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Modern Chivalry

The Dawn Volume 2, Number 7. Sydney, November 5, 1889

OF the many smaller troubles which women silently endure, probably one of the worst is the incivility to which they are exposed at the hands of clerks, countermen and officials. The little business a woman may have to do in the city, is in general a severe ordeal to her, and even in shops where it might be supposed that self-interest would ensure courtesy, unless she is an habitual customer, or one the splendour of whose appearance foreshadows a large order, she cannot be sure of courteous attention and treatment. Of course, the behaviour of men towards a recognised champion of “women's rights” does not come within the scope of our comments, because it is understood that such a creature is little more than a perambulating vinegar-bottle armed with an umbrella, and she, being ready to eject acidulous language against any male creature of differing views, must expect an occasional exhibition of venom in return. No, it is not the treatment of the sour-tempered militant female (if such there be) which excites our indignation; the reservoirs of our wrath and contempt only overflow when we see some little woman, too timid to complain, wincing under an unprovoked discourtesy. Financial offices and institutions are particular purgatories for women; government offices are by no means clear of the taint; some few shops need an expurgation, and into most city offices employing subordinates women enter doubting how heavily their sensibilities will be trodden upon. The worst offenders can probably be picked from that large body of officials who are paid by the public; these repay, in return for their salaries, a good deal of rough manners, indeed there are some who have a low notoriety among the public whom they bully; they rank as chiefs in the hierarchy of bad manners; and men also suffer from the infliction, though not so severely as do the women. Before describing the methods of procedure, we must admit that beautiful women have no ground for complaint; beauty carries a free pass, entitling the holder to the kindest consideration of all strangers, and great as are the dangers and penalties of loveliness, it has this prerogative at least, it may call the nearest adult male to be its willing servant. Even the boor therefore relaxes in the presence of beauty, but in the average woman he finds a submissive and defenceless prey. The boor is sometimes in high station; if so, he exercises his sovereign right to be a churl in this way;— as the victim enters his official lair he casts on her a momentary and indifferent glance, then instantly resumes his work. Possibly a thousandth part of his glance towards her falls on a chair, and she understands she is to sit there; she finds her way there at any rate, and sits down waiting till he deigns to break the silence. When she has waited long enough to be thoroughly miserable, he says “Well?” in a begrudged interrogative tone, and recommences his writing, or at the best listens indifferently with his eyes on a book or paper before him. Should the worm turn under his treatment and develop powers of remonstrance, or should the subject of her story show her to be in some form influential, or powerful, or unexpectedly strong in arguments or resources, she may have the wounds of her spirit healed by the most unctuous affability but to be considerate to all human creatures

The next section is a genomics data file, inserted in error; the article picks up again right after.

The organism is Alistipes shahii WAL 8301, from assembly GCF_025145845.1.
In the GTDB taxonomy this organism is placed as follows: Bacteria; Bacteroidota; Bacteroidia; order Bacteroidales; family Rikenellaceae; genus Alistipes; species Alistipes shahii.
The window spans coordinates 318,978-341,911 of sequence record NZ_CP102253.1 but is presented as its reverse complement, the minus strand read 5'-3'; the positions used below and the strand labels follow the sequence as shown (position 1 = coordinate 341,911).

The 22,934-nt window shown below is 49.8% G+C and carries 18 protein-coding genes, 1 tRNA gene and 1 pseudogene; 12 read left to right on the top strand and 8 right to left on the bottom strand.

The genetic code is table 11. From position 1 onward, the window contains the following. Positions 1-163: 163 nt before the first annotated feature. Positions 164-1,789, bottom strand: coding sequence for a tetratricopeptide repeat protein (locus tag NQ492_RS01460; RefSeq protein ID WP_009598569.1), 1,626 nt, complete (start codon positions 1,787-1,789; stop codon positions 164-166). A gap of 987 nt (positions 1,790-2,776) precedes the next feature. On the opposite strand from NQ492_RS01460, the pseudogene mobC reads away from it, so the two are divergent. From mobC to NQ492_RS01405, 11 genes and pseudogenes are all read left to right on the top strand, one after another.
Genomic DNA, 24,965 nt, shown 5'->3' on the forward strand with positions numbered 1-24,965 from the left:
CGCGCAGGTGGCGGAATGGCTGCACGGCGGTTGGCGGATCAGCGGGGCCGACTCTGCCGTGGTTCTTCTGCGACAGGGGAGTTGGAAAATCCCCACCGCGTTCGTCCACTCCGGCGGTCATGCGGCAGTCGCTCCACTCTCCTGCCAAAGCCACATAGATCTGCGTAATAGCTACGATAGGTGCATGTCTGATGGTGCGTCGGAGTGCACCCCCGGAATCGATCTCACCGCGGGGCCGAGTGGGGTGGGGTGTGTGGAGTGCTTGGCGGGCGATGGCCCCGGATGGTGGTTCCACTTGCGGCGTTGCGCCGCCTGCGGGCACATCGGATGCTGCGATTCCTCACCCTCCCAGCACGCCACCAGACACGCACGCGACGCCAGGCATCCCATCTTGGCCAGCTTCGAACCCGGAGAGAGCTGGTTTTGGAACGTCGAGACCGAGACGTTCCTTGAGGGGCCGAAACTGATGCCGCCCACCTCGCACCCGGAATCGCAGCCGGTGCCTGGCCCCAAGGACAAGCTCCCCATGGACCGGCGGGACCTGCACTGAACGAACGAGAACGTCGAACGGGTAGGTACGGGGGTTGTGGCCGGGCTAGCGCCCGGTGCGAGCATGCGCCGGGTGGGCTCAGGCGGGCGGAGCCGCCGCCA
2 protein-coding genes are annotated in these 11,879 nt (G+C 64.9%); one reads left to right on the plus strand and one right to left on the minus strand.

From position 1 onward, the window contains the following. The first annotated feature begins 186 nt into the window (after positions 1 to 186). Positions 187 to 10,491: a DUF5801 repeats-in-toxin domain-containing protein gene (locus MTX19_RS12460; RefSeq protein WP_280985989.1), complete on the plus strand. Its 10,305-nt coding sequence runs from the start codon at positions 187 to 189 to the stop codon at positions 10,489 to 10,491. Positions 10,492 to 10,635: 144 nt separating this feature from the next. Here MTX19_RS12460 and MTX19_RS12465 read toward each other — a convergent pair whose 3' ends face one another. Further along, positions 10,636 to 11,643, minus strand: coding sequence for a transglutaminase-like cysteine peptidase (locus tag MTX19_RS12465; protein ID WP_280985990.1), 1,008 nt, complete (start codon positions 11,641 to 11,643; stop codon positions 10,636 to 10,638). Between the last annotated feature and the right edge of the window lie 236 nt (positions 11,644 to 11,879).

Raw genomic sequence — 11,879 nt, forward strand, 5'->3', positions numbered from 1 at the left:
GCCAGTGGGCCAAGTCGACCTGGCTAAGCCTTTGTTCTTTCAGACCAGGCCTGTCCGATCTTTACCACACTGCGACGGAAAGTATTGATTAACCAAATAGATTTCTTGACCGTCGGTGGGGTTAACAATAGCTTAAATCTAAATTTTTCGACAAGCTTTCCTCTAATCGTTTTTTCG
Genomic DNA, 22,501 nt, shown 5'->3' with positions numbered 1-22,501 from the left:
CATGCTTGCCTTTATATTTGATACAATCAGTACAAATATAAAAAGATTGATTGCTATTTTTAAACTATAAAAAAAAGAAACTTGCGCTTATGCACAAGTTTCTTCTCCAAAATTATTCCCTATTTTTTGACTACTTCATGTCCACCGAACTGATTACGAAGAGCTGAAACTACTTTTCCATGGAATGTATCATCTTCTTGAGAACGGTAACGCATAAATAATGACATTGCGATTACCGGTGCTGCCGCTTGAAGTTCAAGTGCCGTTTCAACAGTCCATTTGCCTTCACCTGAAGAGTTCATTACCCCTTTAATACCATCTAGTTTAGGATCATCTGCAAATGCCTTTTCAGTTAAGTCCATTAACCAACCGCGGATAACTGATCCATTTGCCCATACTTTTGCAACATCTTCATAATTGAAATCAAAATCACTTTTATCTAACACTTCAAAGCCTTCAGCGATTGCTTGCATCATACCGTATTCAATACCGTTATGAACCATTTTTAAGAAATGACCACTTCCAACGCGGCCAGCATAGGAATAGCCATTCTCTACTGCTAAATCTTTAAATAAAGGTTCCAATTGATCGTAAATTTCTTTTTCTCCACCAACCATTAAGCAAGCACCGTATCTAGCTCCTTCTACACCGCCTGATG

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alike is not natural to him, and that affability, no doubt has its subsequent reaction. The boor of the office-counter considers it a nuisance to have to do business with women at all. He issues to women his abrupt instructions to do this, sign that, fill up the other, and readily grows impatient, irritable and cynical if they seek clearer enlightenment or further directions. He has no courtesy naturally and he is not paid to include it among his acquired accomplishments. It is not inappropriate to mention in connection with this topic that it is a general masculine opinion that the inability to understand business is a natural characteristic of a woman's mind. The number of women successfully managing or working in businesses in other countries should be enough to disprove this, but in the cases of unbusiness-like women whom we are considering, the incapacity to comprehend business routine at a glance is inevitable. There is nothing in any part of most women's lives or training to teach the least idea of office methods or formulæ, and it is only natural to blunder at the first contact with petty regulations of which the necessity and object are not distinctly apparent. Would the masculine intellect prove less clumsy at its first introduction to duties for which men have not, but women have, received special training? Returning to the boor, we must record that when found in a shop or warehouse the individual specimen generally shows the characteristic of the species by intentional neglect rather than open insult. Sometimes discourtesy may take a grosser form, but generally the science of the game is to estimate how much the prey will endure, and to let her stand or sit expectantly to the furthest limit of her patience. The victim rarely complains, since it needs not a little courage to search for, and make report to, the proper official; besides the inventive unveracity of the boor may produce such a plausible tale as to achieve, even in the presence of his employer, a second triumph over his victim. These slight and hastily sketched instances of modern chivalry will remind hundreds of our readers of inflictions personally suffered; the details of each case may vary, but the generalisation remains true. Whether the boor class is caused by climatic influences injurious to the liver, or by some still-existing taint of convict blood, it is impossible to decide; we can only hope that the genus will become extinct as the world becomes more generally agreed that, as we all consist of the same amalgam of animal and spiritual matter, we have all equal rights to the consideration and courtesy of our fellows.